Jeff Casto’s “Future Tense” at 1305 Gallery

Jeff Casto’s shadowboxes and assemblages in “Future Tense,” his current exhibit at 1305 Gallery ending July 15, 2011, conjure Joseph Cornell’s Utopia Parkway workshop, as well as Pee Wee Herman’s Playhouse, extracting wistfulness from detritus, seriousness from folly.  The toys, junk and other materials used in Casto’s art have the allure of Saturday-morning-TV kitsch as well as the spiritual afterglow of Catholic relics, and when all of this stuff is organized into carefully orchestrated tableaux and dioramas new but strangely familiar worlds are born.

Casto is a master of serendipity, using whole shelves of stuff from Goodwill and the litter from gutters to invoke precise, iconic depictions usually (in this exhibit at least) of old-school sci-fi:  planets teeming with robots, rockets, insects, and astronauts.  In the large and epic “In the Year 3000,” tossed-aside action figures, painted-over cell-phone covers, pill-bottle lids, computer innards, etc. are repurposed to create a moment that merges Dystopia with Utopia, a sort of blending of both the Gates of Heaven and the Gates of Hell, with a glossy George Lucas splendor.  It’s an over-the-top piece that escapes being gaudy because of its innately organized storybook structure.

Frames are very important to Casto’s worldview:  each of his assemblages and boxes has an antique furniture finish which registers as handsomeness and solidity, but also reveals a little bit of a staid and tragic quality.  Casto is a perfectionist, using his junkyard finds in tight-knit groupings that have a precision that sometimes verges toward preciousness (as in “Robot De Refuse”), but usually ends up having the ache and purity of boyhood dreams turning into intricate glossy hieroglyphs (as in “Enigmatic Astronaut,” a portrait of just that but with a decoupage strangeness that feels both crafty and lofty).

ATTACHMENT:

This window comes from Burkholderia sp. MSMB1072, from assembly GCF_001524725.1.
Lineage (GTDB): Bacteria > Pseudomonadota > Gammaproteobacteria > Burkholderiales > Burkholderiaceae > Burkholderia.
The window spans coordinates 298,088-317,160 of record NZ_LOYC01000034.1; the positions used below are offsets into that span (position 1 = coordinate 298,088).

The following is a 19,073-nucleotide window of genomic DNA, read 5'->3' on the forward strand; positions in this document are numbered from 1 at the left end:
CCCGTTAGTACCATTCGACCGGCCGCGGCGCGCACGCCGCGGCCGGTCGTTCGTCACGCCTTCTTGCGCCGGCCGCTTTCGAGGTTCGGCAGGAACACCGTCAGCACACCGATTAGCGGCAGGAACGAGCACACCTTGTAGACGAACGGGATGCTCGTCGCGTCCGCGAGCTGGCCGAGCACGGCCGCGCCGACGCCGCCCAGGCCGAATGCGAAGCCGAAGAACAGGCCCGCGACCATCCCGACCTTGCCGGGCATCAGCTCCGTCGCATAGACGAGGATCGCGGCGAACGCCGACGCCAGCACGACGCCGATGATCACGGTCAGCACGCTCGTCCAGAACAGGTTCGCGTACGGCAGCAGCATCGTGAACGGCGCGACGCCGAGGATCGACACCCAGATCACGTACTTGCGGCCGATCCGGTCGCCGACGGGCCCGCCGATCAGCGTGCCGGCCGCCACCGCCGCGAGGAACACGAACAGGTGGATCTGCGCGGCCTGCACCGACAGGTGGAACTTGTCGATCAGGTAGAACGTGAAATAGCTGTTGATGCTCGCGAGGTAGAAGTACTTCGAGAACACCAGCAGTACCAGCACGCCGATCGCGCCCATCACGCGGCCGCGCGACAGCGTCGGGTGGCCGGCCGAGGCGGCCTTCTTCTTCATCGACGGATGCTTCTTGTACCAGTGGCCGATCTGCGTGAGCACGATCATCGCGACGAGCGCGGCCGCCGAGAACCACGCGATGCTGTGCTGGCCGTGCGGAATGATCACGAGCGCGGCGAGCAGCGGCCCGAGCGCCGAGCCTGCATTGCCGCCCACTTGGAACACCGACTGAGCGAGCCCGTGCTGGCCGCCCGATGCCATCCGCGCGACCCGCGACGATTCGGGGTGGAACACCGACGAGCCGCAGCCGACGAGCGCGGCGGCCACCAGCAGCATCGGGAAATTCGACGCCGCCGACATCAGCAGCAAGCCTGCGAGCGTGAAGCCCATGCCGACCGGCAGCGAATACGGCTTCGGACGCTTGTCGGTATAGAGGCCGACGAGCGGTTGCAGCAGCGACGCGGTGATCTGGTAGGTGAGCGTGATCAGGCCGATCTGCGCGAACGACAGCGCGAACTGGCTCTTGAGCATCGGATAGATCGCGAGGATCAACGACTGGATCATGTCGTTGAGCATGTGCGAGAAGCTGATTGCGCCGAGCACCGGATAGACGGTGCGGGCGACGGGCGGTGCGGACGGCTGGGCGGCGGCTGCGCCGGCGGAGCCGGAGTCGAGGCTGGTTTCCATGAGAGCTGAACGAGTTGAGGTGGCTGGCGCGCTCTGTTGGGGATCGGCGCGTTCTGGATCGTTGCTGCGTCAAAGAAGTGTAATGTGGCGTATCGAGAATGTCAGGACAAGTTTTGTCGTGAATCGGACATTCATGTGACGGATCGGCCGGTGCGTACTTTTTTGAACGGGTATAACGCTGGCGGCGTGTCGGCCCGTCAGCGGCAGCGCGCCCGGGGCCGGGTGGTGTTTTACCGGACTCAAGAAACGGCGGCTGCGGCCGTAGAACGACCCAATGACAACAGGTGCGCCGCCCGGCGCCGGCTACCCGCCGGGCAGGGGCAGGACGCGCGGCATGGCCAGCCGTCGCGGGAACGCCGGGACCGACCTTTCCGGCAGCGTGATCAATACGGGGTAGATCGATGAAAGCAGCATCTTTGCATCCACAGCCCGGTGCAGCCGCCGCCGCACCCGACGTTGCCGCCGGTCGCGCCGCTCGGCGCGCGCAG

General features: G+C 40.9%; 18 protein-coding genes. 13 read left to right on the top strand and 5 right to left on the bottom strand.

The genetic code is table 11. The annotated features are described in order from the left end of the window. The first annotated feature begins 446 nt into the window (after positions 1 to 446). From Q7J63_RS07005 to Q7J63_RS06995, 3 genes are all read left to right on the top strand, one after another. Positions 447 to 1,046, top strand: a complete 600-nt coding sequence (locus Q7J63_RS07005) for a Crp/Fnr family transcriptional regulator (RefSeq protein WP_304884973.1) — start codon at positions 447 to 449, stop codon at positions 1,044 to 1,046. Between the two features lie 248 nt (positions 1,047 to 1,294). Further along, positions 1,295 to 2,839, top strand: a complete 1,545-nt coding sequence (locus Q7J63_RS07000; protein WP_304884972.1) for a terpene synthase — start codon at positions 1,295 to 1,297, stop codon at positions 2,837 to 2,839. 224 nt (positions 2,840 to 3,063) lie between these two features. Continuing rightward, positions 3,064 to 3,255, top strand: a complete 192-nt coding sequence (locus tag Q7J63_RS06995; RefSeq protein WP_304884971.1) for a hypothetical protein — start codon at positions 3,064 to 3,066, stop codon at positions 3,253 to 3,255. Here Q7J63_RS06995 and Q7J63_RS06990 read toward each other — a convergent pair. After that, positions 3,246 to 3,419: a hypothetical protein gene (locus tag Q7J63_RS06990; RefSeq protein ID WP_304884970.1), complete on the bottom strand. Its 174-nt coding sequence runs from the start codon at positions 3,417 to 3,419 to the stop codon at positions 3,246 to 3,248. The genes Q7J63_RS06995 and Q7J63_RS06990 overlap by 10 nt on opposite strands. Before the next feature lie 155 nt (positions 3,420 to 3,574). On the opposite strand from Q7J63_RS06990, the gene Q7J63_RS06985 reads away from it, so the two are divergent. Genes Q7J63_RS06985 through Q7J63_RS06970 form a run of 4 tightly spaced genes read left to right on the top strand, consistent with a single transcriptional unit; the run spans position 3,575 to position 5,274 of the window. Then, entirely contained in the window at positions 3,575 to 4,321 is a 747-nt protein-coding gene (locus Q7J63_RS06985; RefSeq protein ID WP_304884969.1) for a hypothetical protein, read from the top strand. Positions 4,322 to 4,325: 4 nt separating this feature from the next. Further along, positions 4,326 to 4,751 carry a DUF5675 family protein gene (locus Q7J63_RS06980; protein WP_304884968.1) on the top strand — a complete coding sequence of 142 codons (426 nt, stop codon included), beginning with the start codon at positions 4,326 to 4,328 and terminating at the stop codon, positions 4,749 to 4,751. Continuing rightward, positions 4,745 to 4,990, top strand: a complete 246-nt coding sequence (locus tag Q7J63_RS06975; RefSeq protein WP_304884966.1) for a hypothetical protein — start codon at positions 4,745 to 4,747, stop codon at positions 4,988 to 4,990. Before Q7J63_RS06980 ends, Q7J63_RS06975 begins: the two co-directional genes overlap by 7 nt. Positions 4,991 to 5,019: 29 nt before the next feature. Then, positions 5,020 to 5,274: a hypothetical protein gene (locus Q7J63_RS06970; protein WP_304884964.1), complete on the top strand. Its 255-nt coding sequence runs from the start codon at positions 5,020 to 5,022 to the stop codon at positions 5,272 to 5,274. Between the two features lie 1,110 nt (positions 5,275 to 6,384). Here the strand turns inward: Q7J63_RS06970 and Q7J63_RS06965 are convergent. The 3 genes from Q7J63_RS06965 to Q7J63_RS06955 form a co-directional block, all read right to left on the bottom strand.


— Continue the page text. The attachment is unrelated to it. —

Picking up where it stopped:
“User” is my favorite of the dozen or so works in “Future Tense.”  It has a spare, mean-spirited grace about it that allows it to stand apart.  A toy grasshopper is housed in a square box.  It has two dish-washing-liquid bottle lids for eyes, and is painted sloppily (on purpose).  There’s an abstract backdrop made from a torn apart computer motherboard, and in front of the grasshopper are a group of miniature Coca Cola bottles lined up.  That’s about it.  Unlike many of the other more maximalist assemblages in the show, “User” has the short tight momentum of an epiphany – that moment when the junk Casto has used realizes it is something else, and the toys/trash/trinkets coalesce into a dream-trophy, a relic from some planet where objects are subjects, the abstract concrete.

“Sometimes objects just insist on being themselves.” Robert Rauschenberg, another great assemblage artist, has said.

Casto takes that insistence and uses it to reinvent a mysterious yet somehow universal boyhood, creating three-dimensional narrative poems.  In much the same way Cornell did:, Casto resurrects the saddest and most useless of objects in order to recreate a new sort of Eden, a silent-movie garden populated with lost dolls, secret-keeping astronauts, and God-like grasshoppers.    Each action figure and piece of ephemera Casto collages and assembles transcends its landfill destiny to become a depiction of the end of a world and the beginning of another.

-Keith Banner


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